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Over the years, we’ve seen the signings of a lot of memorandums of understanding.

They have been for a wide variety of issues involving the GNWT, First Nations, industries, communities and others, and most have been quite obvious in their reasons and purposes.

We have never found a memorandum of understanding to be puzzling, until now.

On July 22, the GNWT and the Tu Cho Fishers Co-operative — a branch of the NWT Fishermen’s Federation — confirmed their commitment to revitalizing the fishing industry of Great Slave Lake with a memorandum of understanding.

It was signed at Fisherman’s Wharf by Industry, Tourism and Investment Minister Katrina Nokleby and Cameron Beaverbones, the president of the Tu Cho Fishers Co-operative.

We’re simply not sure why that memorandum of understanding is necessary, and we don’t understand the political motivations behind it.

For many years, fishers and the GNWT have expressed a desire to see a revitalization of the commercial fishery on Great Slave Lake.

And it’s not like this is the first time that a revitalization plan has been created and released with public fanfare.

In February 2017, the GNWT and the NWT Fishermen’s Federation jointly released the Strategy for Revitalizing the Great Slave Lake Commercial Fishery.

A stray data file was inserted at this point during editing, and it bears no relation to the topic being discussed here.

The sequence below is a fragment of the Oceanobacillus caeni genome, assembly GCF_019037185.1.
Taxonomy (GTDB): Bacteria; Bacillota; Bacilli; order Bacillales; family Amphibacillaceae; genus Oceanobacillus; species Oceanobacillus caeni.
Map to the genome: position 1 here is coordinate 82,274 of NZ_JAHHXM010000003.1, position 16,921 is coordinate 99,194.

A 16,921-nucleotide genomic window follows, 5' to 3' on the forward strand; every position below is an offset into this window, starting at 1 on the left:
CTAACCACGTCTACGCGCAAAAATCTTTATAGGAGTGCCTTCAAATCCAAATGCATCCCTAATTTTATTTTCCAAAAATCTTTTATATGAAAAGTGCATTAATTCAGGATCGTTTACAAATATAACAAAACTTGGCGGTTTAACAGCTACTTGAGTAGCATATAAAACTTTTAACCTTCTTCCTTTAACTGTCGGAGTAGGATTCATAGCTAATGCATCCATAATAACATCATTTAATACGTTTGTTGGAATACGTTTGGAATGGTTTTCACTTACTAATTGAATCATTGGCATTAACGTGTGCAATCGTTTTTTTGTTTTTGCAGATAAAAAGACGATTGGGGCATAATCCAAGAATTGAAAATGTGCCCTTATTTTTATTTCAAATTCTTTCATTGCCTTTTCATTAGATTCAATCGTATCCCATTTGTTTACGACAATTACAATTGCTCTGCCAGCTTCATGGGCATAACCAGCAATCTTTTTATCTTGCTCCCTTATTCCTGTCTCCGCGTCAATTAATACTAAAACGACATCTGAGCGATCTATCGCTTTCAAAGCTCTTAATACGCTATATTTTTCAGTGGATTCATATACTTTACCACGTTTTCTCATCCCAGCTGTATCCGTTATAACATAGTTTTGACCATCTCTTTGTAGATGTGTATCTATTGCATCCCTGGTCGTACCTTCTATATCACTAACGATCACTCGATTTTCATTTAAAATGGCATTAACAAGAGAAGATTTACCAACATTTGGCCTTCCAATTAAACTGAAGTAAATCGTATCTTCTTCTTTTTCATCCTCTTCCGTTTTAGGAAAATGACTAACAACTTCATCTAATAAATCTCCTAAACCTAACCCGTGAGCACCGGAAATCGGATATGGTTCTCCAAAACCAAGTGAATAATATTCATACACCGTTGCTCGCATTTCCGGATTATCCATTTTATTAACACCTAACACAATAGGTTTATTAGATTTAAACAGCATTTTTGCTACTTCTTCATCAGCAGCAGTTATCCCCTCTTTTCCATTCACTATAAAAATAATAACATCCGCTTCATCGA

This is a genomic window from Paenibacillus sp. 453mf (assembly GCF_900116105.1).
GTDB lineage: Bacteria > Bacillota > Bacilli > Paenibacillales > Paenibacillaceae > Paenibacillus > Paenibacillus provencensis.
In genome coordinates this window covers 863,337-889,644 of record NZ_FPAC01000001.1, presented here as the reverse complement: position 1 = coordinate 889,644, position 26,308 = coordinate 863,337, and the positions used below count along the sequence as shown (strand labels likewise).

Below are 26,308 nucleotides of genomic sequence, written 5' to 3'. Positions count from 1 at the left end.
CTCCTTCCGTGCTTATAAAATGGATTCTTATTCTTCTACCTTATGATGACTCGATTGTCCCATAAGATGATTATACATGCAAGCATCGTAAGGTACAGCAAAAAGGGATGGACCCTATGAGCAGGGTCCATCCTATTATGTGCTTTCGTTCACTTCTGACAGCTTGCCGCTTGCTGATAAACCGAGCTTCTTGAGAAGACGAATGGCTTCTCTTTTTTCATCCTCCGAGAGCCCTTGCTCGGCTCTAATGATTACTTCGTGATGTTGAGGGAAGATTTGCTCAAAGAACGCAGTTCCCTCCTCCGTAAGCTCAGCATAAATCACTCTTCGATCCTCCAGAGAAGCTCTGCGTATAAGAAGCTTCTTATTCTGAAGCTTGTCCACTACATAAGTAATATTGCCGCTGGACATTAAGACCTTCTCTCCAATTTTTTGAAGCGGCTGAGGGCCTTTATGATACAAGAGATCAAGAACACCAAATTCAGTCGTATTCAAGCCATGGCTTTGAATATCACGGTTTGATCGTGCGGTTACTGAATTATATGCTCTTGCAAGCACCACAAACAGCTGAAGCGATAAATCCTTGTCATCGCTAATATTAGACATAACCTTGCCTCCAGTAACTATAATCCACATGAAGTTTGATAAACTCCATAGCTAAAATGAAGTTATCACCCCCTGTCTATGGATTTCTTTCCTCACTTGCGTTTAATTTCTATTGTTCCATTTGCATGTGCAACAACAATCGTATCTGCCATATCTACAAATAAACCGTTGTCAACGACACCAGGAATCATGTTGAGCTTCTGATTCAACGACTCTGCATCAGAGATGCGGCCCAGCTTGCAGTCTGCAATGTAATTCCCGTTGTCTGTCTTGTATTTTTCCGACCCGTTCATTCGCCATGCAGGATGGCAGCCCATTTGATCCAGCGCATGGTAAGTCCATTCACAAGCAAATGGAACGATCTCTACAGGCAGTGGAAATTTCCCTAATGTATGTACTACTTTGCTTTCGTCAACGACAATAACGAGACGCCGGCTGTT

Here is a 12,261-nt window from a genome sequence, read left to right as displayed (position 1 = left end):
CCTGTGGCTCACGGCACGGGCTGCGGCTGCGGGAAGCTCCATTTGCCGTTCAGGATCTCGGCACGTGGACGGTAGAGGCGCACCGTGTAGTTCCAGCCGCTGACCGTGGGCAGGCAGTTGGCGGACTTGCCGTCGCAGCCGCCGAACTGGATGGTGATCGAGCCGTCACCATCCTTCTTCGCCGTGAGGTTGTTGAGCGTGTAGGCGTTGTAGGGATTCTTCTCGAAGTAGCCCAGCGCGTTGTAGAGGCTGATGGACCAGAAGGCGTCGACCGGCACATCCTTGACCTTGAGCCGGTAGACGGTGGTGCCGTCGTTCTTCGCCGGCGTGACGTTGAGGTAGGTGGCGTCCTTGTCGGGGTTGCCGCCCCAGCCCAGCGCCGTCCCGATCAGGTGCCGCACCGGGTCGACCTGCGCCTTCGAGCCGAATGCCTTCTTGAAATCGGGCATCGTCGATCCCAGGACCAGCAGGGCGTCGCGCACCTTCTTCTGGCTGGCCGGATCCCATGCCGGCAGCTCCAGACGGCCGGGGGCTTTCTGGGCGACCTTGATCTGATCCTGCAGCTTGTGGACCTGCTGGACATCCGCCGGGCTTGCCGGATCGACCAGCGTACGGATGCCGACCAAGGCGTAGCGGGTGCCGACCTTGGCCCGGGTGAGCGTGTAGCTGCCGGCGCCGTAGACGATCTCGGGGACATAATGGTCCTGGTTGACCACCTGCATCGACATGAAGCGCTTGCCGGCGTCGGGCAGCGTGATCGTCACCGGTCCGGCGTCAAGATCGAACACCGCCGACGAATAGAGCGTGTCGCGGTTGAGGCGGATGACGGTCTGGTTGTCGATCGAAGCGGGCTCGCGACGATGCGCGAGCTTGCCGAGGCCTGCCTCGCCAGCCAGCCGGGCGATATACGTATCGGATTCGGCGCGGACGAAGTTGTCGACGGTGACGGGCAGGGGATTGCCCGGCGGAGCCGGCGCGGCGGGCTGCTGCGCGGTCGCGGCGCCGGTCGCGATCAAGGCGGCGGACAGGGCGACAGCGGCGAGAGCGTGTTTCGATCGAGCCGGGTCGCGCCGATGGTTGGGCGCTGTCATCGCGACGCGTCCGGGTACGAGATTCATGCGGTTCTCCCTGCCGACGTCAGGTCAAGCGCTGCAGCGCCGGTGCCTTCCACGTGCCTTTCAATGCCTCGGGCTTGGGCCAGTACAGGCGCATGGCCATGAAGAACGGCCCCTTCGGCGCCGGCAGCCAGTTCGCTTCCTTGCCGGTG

To be quite honest, we don’t think there’s much difference between the new MOU and the strategy from three years ago. We’re having an extreme feeling of déjà vu.

Just after the recent signing ceremony, we asked Nokleby if there hadn’t been a previous commitment to revitalize the Great Slave Lake fishery.

The minister said there had been a tacit understanding.

“It wasn’t something that was done on paper or formalized,” she said. “And we just wanted to show the Tu Cho that we are committed to working with them on this project and that it’s not going to be us coming and saying this is how everything is going to be.”

We can buy that, to a degree.

And, technically, the MOU is between the GNWT and the Tu Cho Fishers Co-operative, while the earlier strategy was between the GNWT and the NWT Fishermen’s Federation. But that’s six of one, half a dozen of the other.

The goals and ideas for revitalizing the commercial fishery have certainly been put to paper before, not to mention discussed ad nauseam at various meetings.

Without trying to be sarcastic, can we now expect an MOU between the territorial government and the Hay River Health and Social Services Authority declaring a commitment to health care? Or perhaps a document signed by the GNWT and the South Slave Divisional Education Council proclaiming a commitment to education?

Of course, there seems little reason to object when people agree about something new or contentious, and when they put such as agreement into writing. That generally seems like a good thing.

However, a memorandum of understanding on revitalizing the Great Slave Lake commercial fishery seems somewhat bizarre at this moment, given that the issue has been discussed for many years and what needs to be done is well known.

We honestly don’t understand why any time and effort was expended to create the document.

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Paul Bickford

Paul Bickford is the reporter for Hay River Hub.

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